Saturday, 18 May 2024
Lost in Translation: A Journey to Stolac and Self-Discovery Mark Thomas

Lost in Translation: A Journey to Stolac and Self-Discovery

Written by  Mar 24, 2024

“What Stolac? Why would you what to go there?” said my wife to me. To be fair I didn’t really know where I was going. I knew nothing about Stolac. And more to the point I wasn’t actually near the town.

So let’s rewind a little.

I was offered a job of translating a rather long book for a very important Croatian institution that were celebrating their 150th anniversary. When I say long that is somewhat of an understatement. Over the years I have done a tonne of translating, from Croatian ministries, to famous authors and restaurant menus. “It’s around 150 pages long, and in places rather specialised,” said one of the publishers.

To say it wasn’t my field of knowledge would be another massive understatement.

I started, and then stopped, well rather I gave up. It became clear to me very quickly that to do this job I was going to need a controlled environment, or rather an environment that I controlled.

“I think I am going to have to go away to the mountains for a few days in complete peace and tranquillity to be able to do this,” I said to my wife. Mountains had sprung into my head because this was a book for the Croatian Mountain Rescue Service. A view of some mountains might give me inspiration.

Now it proved surprisingly difficult to find anything that really suited my needs in Croatia. But an hour and a half away across the border I stumbled on a what looked like a gem. I booked it for four days and a few days later I packed and left.

I had my GPS set for Stolac because this place didn’t have a village name or a number, yes it was a "no number" house.

“You can’t miss it from the road,” I remember my host had said. I drove up another hill, my eyes peeled for any sign of life, and then in the distance I saw a group of trees and what looked like a stone block. “That must be where I am staying,” I said to myself as I drove up a short gravel road.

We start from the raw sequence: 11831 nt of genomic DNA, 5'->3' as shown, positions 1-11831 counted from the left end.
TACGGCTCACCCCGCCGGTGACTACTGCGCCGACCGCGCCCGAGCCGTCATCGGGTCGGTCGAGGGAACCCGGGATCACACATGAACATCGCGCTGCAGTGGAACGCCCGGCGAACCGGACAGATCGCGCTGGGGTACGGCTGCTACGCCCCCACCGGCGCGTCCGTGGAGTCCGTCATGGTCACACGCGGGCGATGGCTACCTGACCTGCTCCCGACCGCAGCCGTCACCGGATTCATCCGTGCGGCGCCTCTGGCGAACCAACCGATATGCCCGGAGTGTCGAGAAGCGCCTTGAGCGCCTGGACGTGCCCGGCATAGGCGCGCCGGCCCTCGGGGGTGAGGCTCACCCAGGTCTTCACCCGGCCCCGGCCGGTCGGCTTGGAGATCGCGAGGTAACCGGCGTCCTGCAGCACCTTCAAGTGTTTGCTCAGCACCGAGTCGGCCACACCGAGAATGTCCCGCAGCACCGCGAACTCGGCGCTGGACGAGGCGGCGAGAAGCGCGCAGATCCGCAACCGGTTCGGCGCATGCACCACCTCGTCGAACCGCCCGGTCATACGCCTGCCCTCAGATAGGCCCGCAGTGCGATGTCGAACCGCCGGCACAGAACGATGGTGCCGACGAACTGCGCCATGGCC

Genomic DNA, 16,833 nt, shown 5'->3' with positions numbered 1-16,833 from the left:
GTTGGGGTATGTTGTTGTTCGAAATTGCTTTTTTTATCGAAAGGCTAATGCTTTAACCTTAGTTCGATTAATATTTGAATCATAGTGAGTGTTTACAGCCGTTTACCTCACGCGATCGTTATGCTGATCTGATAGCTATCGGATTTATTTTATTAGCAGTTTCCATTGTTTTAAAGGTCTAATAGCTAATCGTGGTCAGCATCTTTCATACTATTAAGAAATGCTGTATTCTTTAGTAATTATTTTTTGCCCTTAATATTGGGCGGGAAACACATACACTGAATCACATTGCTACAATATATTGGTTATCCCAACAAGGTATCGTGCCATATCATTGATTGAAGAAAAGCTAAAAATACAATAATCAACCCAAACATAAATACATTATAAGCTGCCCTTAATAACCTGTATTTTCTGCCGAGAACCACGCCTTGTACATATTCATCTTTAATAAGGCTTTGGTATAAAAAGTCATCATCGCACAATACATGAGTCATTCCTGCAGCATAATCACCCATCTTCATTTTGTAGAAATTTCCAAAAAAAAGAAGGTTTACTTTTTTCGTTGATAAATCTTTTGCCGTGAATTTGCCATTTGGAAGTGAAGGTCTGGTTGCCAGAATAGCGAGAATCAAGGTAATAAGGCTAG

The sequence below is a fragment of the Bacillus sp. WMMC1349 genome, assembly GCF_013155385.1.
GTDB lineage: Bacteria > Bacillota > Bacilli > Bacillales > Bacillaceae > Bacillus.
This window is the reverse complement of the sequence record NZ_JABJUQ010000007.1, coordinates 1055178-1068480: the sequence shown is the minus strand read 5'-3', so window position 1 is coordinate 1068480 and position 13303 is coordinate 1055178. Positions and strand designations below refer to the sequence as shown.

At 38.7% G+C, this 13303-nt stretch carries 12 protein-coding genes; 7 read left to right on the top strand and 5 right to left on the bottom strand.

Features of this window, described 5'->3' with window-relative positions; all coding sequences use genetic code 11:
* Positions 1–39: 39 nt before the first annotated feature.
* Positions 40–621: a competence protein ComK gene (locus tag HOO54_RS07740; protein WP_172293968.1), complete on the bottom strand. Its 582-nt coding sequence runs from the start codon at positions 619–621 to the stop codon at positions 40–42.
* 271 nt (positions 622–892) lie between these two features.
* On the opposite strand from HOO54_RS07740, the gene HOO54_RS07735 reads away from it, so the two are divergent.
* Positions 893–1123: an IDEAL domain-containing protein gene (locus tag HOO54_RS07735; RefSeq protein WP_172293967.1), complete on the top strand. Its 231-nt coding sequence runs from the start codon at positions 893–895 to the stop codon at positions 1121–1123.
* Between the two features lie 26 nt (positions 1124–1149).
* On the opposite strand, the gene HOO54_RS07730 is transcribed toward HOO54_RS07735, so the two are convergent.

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Photo - Mark Thomas 


Now try and imagine an ice-berg in the middle of the ocean, and you have some idea on my accommodation.

I walked around the home and nothing, there were no neighbours, no sign of life (apart from a flock of sheep in the distance), nobody and nothing apart from the road I had driven on. Out of sheer curiosity I quickly got my drone up in the sky.

“Well, this is perfect,” I said seeing green hills and fields for as far as the eye (and my drone) could see.

I got settled in, I even brought my own computer chair from home to make sure I had the best conditions to work with. And the next day I got to work.

I don’t think that I have ever been so productive in my life. My flingers flashed over the keyboard, I was laser focused on the first chapter, and (apart from a short lunch break) I completed over 40 pages in day one.

As darkness fell I went out for some fresh air. “F*** me! This is full-on scary,” I whispered.

My nice view of the green mountains had been replaced by black with a capital B. If you want a solitary life in nature be prepared for the night. I don’t think I could see more than 15 metres. Note to self – before booking such a place don’t watch The Shining the evening before.

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Photo - Mark Thomas 


I then looked up. One bonus of having zero light pollution is the night sky. Never have I seen the Milky Way so bright and in such detail. I ran for my camera. Set it up on a tripod and then heard the blood-chilling echo of a wolf cry. It sounded like a lone wolf. And it didn’t sound so far away. I half imagined seeing a pair of eyes though the darkness. Needless to say my camera and tripod spent a night outside as I ran for the sanctuary of my stone house.

Day two was equalling as productive and apart from a power cut which thankfully didn’t last into the evening meant another chapter was almost done.

When you cut away all the outside noise of everyday life it is so much easier to work. Now I understand my Hemmingway went to Cuba.

Day three and I had finished another 40 pages and the second of three chapters. That was my plan before I went and I was ahead of schedule. All this time my mobile phone was switched off (what a joy) and I would speak to my wife via WhatsApp before bed.

I was in a black hole (literally at night) and to tell you the truth loving it. My reasons for going were for work, but somehow I managed to combine that with a refresh, a stocktake, from everyday life. We all need that at some point, not as a luxury but as a necessity.

Read more Englishman in Dubrovnik…well, if you really want to


About the author
Mark Thomas (aka Englez u Dubrovniku) is the editor of The Dubrovnik Times. He was born and educated in the UK and moved to live in Dubrovnik in 1998. He works across a whole range of media, from a daily radio show to TV and in print. Thomas is fluent in Croatian and this column is available in Croatia on the website – Dubrovnik Vjesnik


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